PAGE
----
Inspiring Your Practice: What Influences Your Work?

What influences your work?

Recently I’ve been lucky enough to begin exploring Alec Soth’s online Photographic Storytelling course through Magnum Learn. He has long been one of my favourite photographers because of his poetic approach to photography. I am learning so much from his teaching, and I think the chapter on influence and inspiration has had the biggest impact on me so far. In this chapter, Soth invites the reader to list five things outside of photography that have influenced their own creative work in some way. This could be a film, a song, a park near your childhood home or weird building that has stuck in your mind. Soth then asks us to write these down and see if we can find a connection between them.

This assignment sparked thoughts about obscure aspects of my past which have subconsciously ignited my creativity and influenced my way of seeing the world. For example, where I grew up had lots of alley ways and I used to run through them late at night, when I wasn’t supposed to - I was too lazy to walk the long way around! Themes around what’s hidden, forbidden and marginal have always fascinated me, and to an extent they continue to influence me creatively.

I would like to invite you to consider your own five influences outside of photography - what comes to mind?


We Can All be More Inclusive Photographers

Inclusive Photography In Practice

Inclusive practice isn’t something static that begins and ends with funding and an informed consent form. It’s a dynamic and evolving process, and all practitioners who are responsible for representing identities should regularly reflect and review how and why we represent people, places and communities. I truly believe that with our work comes great responsibility.

Society is currently going through a lot of introspection, and rightly so! All of us, regardless of our labels, need to consider what it really means to be an inclusive and ethical photographer. In order to help us consider this I have shared some questions below, which are taken from PhotoShelter’s excellent resource The Guide to Inclusive Photography.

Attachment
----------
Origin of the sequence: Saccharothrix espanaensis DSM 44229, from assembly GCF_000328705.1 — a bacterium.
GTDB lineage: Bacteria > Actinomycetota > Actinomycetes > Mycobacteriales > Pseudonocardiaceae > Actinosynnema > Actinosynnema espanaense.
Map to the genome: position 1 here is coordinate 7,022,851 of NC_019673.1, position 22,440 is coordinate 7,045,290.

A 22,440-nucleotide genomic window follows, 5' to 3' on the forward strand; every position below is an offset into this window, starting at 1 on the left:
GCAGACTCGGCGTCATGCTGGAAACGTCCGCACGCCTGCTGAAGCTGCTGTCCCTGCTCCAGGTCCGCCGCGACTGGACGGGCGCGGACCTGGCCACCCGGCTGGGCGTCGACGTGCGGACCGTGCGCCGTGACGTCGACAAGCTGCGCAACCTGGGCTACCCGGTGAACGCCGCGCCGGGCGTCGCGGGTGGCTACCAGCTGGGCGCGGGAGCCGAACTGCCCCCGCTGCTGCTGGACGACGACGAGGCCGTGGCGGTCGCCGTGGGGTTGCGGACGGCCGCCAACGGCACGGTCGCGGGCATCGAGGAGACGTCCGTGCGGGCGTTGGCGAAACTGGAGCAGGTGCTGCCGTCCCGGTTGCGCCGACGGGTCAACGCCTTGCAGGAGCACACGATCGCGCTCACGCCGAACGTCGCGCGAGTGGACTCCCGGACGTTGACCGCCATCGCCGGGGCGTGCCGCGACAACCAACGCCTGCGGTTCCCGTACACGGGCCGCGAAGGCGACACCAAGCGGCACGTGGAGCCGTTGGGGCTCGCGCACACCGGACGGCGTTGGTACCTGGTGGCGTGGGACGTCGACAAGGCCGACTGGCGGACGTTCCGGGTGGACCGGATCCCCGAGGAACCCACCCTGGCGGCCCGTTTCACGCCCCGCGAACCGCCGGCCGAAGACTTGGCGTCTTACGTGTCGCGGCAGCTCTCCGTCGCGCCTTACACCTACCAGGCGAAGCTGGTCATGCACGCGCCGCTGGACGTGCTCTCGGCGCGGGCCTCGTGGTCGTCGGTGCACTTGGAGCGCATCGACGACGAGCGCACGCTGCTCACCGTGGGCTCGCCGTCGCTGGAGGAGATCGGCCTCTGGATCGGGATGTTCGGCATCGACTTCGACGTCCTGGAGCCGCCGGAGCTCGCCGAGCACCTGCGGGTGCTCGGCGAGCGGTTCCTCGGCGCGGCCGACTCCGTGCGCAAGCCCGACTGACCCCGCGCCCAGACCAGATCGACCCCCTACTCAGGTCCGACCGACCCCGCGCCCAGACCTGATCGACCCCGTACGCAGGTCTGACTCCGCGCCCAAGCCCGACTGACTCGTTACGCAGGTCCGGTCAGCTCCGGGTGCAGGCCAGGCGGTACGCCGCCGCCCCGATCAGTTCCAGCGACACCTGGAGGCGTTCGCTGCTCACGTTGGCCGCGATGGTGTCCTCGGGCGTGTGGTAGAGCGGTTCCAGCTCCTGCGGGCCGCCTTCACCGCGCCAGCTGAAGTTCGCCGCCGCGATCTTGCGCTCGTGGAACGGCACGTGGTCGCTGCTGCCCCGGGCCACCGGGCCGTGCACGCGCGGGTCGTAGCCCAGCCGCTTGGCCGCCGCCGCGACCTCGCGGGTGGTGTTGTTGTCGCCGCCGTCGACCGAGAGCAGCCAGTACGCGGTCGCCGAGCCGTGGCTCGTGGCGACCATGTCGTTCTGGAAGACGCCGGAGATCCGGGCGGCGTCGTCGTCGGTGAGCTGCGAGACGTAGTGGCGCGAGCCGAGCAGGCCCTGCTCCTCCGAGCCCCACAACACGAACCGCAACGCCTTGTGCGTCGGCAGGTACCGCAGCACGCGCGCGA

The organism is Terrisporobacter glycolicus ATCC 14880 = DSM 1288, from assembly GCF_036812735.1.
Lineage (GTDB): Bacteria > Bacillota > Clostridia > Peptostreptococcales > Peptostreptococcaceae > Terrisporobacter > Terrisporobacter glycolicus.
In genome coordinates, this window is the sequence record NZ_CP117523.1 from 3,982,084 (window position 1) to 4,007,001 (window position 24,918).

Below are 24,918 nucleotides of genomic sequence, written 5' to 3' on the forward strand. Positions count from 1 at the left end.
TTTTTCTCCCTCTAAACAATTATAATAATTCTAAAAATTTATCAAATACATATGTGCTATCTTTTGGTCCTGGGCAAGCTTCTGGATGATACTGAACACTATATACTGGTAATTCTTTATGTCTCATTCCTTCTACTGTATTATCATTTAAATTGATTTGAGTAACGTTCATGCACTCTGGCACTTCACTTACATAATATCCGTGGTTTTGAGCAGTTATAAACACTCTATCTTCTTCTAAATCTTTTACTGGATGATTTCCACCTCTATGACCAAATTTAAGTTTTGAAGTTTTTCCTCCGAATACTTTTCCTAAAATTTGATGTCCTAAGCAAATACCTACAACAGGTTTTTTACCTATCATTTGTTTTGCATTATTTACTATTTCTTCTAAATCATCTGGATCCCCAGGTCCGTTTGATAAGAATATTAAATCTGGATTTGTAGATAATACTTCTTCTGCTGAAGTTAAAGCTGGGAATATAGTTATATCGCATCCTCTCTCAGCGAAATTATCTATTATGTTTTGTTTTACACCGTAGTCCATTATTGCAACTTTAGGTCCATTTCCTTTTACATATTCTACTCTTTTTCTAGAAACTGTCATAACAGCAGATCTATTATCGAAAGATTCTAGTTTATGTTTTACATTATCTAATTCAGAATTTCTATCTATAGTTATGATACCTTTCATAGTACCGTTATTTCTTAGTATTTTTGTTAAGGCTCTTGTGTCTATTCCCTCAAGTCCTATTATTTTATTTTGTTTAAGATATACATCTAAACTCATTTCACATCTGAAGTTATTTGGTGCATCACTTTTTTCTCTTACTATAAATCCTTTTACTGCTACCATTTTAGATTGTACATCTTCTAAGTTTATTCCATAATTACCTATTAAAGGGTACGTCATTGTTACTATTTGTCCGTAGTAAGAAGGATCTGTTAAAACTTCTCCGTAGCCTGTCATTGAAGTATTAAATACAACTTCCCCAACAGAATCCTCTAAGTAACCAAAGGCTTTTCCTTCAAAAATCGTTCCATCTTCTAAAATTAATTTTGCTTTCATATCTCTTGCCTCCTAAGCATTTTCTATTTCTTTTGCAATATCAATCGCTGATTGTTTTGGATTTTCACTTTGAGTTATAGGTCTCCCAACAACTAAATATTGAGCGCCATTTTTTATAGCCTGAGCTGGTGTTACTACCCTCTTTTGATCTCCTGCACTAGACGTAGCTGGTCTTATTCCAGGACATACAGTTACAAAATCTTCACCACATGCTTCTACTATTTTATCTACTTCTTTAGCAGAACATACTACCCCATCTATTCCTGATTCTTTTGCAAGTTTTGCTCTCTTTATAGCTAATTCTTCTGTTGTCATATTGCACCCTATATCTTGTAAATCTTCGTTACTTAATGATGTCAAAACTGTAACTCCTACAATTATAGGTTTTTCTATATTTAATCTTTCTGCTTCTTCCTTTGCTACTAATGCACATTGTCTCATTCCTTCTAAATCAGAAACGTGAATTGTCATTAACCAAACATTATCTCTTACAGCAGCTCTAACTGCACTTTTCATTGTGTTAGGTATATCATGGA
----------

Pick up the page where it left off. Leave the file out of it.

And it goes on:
image

1. Am I perpetuating stereotypical narratives with my work?

2. Have I considered how my perspective or privilege may affect how I approach photography?

3. When selecting photos from other countries and of at-risk populations, am I applying the same standards I would apply for photos of my own community?

4. How can I expand the types of people, places (…) from which I draw story ideas and angles?

5. How many award-winning photographs feature black and brown people from the global South? How many of the photographers winning the awards are from that demographic?

 

Being honest with ourselves when considering the questions above could be the first step to better understanding what it means to be an inclusive photographer.


The Power of Photography to Create Positive Change

Seeking inspiration from photography with a cause

The Photography Foundation supports our community and is committed to championing diverse voices and creating positive change in society through photography and training. First and foremost it’s important that we keep promoting the message of self-care and connection: you can’t give from an empty cup! All of the images on the news and social media can be triggering for many, myself included. It’s important that we take it slow and find our own individual way to navigate this time.

We all want to help make a difference, but sometimes this can feel a little overwhelming. For all of the photography lovers out there, perhaps all that is needed right now is to seek wisdom and inspiration from those who championed change through photography.

Ten incredibly diverse photographers & documentary resources:

  1. Zanele Muholi is a South African artist and visual activist working in photography. Zanele’s work focuses on race, gender and sexuality. There should be an exhibition of this work at the Tate Modern.
  2. Neil Kenlock documented the changing lives of Black Londoners during the 60s and 70s. There was an exhibition of his work at the Museum of London last year.
  3. Susheila Nasta wrote a book charting the Asian contribution to Britain through historical photographs - Asian Britain: A Photographic History - in pictures.
  4. Dorothea Lange is an American documentary photographer whose imagery of the depression era humanised the experiences of many during the great depression.